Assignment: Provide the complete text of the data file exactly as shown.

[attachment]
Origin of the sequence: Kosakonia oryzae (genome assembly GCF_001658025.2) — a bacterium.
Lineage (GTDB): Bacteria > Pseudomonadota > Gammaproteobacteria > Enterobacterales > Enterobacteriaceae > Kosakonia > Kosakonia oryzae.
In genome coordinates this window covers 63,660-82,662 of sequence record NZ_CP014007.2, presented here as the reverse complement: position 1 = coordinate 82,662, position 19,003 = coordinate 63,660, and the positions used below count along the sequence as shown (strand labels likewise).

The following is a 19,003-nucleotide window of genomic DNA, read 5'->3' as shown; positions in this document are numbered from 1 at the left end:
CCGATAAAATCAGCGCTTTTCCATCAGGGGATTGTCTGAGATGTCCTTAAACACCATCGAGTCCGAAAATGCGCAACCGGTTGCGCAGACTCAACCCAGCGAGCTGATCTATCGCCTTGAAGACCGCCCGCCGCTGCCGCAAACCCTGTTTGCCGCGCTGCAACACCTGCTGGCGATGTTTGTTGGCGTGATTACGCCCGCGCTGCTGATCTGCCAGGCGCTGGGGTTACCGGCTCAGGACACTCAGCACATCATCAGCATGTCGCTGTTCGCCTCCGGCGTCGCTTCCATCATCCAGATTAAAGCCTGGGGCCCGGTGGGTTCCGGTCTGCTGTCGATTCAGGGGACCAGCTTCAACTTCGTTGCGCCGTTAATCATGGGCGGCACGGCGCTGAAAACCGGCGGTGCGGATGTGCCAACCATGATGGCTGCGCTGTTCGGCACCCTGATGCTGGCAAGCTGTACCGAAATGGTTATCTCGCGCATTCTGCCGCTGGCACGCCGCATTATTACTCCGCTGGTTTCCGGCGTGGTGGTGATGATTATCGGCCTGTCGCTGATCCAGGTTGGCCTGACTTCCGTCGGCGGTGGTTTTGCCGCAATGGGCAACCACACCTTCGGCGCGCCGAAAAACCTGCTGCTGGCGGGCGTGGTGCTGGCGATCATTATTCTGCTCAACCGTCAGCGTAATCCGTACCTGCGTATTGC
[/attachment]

Origin of the sequence: Kosakonia oryzae (genome assembly GCF_001658025.2) — a bacterium.
Lineage (GTDB): Bacteria > Pseudomonadota > Gammaproteobacteria > Enterobacterales > Enterobacteriaceae > Kosakonia > Kosakonia oryzae.
In genome coordinates this window covers 63,660-82,662 of sequence record NZ_CP014007.2, presented here as the reverse complement: position 1 = coordinate 82,662, position 19,003 = coordinate 63,660, and the positions used below count along the sequence as shown (strand labels likewise).

The following is a 19,003-nucleotide window of genomic DNA, read 5'->3' as shown; positions in this document are numbered from 1 at the left end:
CCGATAAAATCAGCGCTTTTCCATCAGGGGATTGTCTGAGATGTCCTTAAACACCATCGAGTCCGAAAATGCGCAACCGGTTGCGCAGACTCAACCCAGCGAGCTGATCTATCGCCTTGAAGACCGCCCGCCGCTGCCGCAAACCCTGTTTGCCGCGCTGCAACACCTGCTGGCGATGTTTGTTGGCGTGATTACGCCCGCGCTGCTGATCTGCCAGGCGCTGGGGTTACCGGCTCAGGACACTCAGCACATCATCAGCATGTCGCTGTTCGCCTCCGGCGTCGCTTCCATCATCCAGATTAAAGCCTGGGGCCCGGTGGGTTCCGGTCTGCTGTCGATTCAGGGGACCAGCTTCAACTTCGTTGCGCCGTTAATCATGGGCGGCACGGCGCTGAAAACCGGCGGTGCGGATGTGCCAACCATGATGGCTGCGCTGTTCGGCACCCTGATGCTGGCAAGCTGTACCGAAATGGTTATCTCGCGCATTCTGCCGCTGGCACGCCGCATTATTACTCCGCTGGTTTCCGGCGTGGTGGTGATGATTATCGGCCTGTCGCTGATCCAGGTTGGCCTGACTTCCGTCGGCGGTGGTTTTGCCGCAATGGGCAACCACACCTTCGGCGCGCCGAAAAACCTGCTGCTGGCGGGCGTGGTGCTGGCGATCATTATTCTGCTCAACCGTCAGCGTAATCCGTACCTGCGTATTGC